We've had this post in the pipeline for ages, but events in the Indian Ocean have prompted us to move it up the list. Habitat for Humanity is a widely respected, nonprofit organisation that seeks to "eliminate poverty housing and homelessness from the world". Originally conceived in the US back in 1976, they now operate in 100 countries. Basically partner families contribute a huge amount of 'sweat equity' - their own time as labour in constructing the houses. They can then buy them using a no-interest loan from Habitat, who make no profit from the loan either. Through this unique participatory approach, Habitat expects they will have, by 2005, provided housing for one million low income peoples around the globe. Habitat for Humanity already had a presence in Tsunami effected countries of Indonesia, Sri Lanka, India, Thailand, Malaysia and Bangladesh. They are now working with the local people to gauge needs in short and long term housing. For example, HFH Sri Lanka believe that for less than $100 USD they can make many damaged homes habitable. You can support such work by donating online. Although an 'ecumenical Christian housing ministry', Habitat for Humanity does not discriminate according to race, religion or ethnic group. And Worth magazine has deemed Habitat for Humanity International one of the top 100 nonprofits in the United States, indicating that maximum result is obtained from every dollar donated.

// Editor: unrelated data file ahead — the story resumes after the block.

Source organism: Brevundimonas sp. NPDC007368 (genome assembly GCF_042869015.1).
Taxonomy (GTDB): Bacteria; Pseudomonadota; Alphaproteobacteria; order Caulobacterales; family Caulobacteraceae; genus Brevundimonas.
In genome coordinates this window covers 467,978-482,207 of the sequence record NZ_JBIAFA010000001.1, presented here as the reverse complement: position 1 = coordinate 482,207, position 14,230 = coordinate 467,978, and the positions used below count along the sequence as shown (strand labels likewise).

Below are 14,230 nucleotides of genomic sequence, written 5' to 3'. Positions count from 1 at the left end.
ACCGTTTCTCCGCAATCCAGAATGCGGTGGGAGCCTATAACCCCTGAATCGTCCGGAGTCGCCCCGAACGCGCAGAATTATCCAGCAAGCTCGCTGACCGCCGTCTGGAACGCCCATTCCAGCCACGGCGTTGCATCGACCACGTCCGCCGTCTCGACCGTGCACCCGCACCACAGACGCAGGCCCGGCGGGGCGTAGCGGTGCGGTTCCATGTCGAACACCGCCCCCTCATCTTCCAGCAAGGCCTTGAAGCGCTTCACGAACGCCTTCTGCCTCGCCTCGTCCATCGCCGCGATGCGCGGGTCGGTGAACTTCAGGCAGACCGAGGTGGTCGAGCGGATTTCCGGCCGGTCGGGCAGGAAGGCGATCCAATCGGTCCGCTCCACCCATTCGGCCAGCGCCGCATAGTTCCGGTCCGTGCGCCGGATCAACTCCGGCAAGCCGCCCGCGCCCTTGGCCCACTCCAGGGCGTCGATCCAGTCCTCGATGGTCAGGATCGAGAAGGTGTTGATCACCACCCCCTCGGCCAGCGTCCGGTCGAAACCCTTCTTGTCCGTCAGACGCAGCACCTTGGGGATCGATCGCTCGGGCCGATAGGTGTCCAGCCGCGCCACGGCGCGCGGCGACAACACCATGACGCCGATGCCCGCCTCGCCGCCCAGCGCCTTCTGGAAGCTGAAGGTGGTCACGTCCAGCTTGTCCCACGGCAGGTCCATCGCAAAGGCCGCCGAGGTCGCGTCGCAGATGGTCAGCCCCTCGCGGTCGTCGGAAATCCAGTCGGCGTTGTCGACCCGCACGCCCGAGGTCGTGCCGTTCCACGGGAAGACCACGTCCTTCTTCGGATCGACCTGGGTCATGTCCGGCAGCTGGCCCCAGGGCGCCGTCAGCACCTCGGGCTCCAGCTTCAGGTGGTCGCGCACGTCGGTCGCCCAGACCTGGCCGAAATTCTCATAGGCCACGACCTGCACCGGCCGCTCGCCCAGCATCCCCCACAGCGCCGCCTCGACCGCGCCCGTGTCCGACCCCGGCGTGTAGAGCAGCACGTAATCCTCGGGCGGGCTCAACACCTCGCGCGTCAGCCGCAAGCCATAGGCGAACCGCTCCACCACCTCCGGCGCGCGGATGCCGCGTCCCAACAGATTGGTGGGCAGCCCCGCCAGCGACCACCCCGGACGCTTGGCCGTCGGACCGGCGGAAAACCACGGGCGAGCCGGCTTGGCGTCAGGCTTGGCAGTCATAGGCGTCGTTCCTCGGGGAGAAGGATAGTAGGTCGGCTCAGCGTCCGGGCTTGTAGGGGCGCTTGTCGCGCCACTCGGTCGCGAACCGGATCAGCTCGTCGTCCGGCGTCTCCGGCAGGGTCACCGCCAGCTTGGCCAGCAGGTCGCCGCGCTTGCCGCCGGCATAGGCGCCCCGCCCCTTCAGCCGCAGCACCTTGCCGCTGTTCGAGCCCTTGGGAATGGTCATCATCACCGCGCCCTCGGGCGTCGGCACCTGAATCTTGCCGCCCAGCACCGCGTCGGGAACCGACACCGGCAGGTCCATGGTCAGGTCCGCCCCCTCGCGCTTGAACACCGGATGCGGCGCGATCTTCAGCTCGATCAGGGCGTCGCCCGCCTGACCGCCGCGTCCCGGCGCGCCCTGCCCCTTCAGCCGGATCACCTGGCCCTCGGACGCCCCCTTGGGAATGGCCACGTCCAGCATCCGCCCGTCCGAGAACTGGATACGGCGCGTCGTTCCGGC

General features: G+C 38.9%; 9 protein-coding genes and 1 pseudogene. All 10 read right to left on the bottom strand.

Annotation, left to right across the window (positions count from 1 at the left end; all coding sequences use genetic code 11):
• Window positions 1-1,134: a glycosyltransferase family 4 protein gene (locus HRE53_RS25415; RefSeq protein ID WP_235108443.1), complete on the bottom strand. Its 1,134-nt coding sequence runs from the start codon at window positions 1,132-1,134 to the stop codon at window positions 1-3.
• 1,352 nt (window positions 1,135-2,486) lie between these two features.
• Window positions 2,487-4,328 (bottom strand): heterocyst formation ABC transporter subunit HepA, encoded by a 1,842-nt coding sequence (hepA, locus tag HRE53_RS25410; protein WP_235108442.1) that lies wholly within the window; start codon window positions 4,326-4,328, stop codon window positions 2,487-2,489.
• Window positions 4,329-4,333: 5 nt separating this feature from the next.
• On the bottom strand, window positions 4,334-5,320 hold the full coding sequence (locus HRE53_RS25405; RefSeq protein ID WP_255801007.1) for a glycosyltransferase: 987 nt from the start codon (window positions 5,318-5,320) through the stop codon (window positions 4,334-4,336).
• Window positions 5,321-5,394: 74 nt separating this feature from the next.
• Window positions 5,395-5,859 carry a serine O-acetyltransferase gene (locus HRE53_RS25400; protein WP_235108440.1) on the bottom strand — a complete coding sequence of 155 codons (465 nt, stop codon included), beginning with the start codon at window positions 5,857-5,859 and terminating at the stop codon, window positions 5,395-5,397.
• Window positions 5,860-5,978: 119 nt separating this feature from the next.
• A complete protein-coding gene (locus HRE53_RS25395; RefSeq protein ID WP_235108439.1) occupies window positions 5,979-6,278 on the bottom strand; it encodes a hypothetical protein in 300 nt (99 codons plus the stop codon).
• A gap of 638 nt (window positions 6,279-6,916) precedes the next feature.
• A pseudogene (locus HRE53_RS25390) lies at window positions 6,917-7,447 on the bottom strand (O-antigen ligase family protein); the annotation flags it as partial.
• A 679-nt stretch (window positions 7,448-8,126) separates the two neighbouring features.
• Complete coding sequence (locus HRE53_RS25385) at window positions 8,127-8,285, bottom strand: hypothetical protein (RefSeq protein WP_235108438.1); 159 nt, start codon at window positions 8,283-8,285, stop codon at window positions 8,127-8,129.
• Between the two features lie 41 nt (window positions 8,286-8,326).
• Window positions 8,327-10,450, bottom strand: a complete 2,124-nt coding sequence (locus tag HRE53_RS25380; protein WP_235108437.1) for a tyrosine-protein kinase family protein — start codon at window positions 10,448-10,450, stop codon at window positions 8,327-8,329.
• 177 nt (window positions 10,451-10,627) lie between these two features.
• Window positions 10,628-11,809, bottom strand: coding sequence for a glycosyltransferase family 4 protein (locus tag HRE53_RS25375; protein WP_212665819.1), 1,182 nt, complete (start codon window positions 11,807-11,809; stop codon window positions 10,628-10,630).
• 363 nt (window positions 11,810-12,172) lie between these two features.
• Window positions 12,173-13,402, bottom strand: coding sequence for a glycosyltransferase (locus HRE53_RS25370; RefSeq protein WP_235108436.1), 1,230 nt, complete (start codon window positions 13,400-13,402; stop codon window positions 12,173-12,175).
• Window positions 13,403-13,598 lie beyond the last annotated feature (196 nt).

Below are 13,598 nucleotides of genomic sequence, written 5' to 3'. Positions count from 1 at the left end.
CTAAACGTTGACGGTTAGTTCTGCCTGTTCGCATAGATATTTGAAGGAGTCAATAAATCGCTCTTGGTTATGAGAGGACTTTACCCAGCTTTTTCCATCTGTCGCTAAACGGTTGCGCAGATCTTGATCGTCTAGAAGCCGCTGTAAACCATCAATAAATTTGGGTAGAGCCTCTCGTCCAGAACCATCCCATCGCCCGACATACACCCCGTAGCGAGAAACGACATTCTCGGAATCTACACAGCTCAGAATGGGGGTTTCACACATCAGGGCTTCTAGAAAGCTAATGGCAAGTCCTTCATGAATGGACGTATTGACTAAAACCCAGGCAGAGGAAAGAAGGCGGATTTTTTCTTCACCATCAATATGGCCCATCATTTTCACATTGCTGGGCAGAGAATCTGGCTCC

Clearly they are big on the social aspects of building industry but Habitat for Humanity International also participate strongly in the environmental side as well. They construct modest scale shelters, using less materials and transport, while being cheaper to heat or cool. In the US and Canada they offer ReStores, selling reused building materials. In Uganda they operate tree nurseries to replace the timber used for housing, while in Peru educate homeowners to use household 'greywater' to nuture trees. They design housing respecting the needs and traditional materials and architectural styles of local cultures. No cookie cutter McMansions here. In El Paso HFH was the first house builder to be certified under the EPA's "Energy Star" program. HFH have also been involved in many strawbale construction projects. If you wanted to experience they work they do first-hand, they have a worldwide volunteer program, where you can help alongside the homeowners as their new house is built. Another form of legitimate eco-travel. Even outside of the current crisis, they are an exceedingly worthy organisation to support. ::Habitat for Humanity [by WM]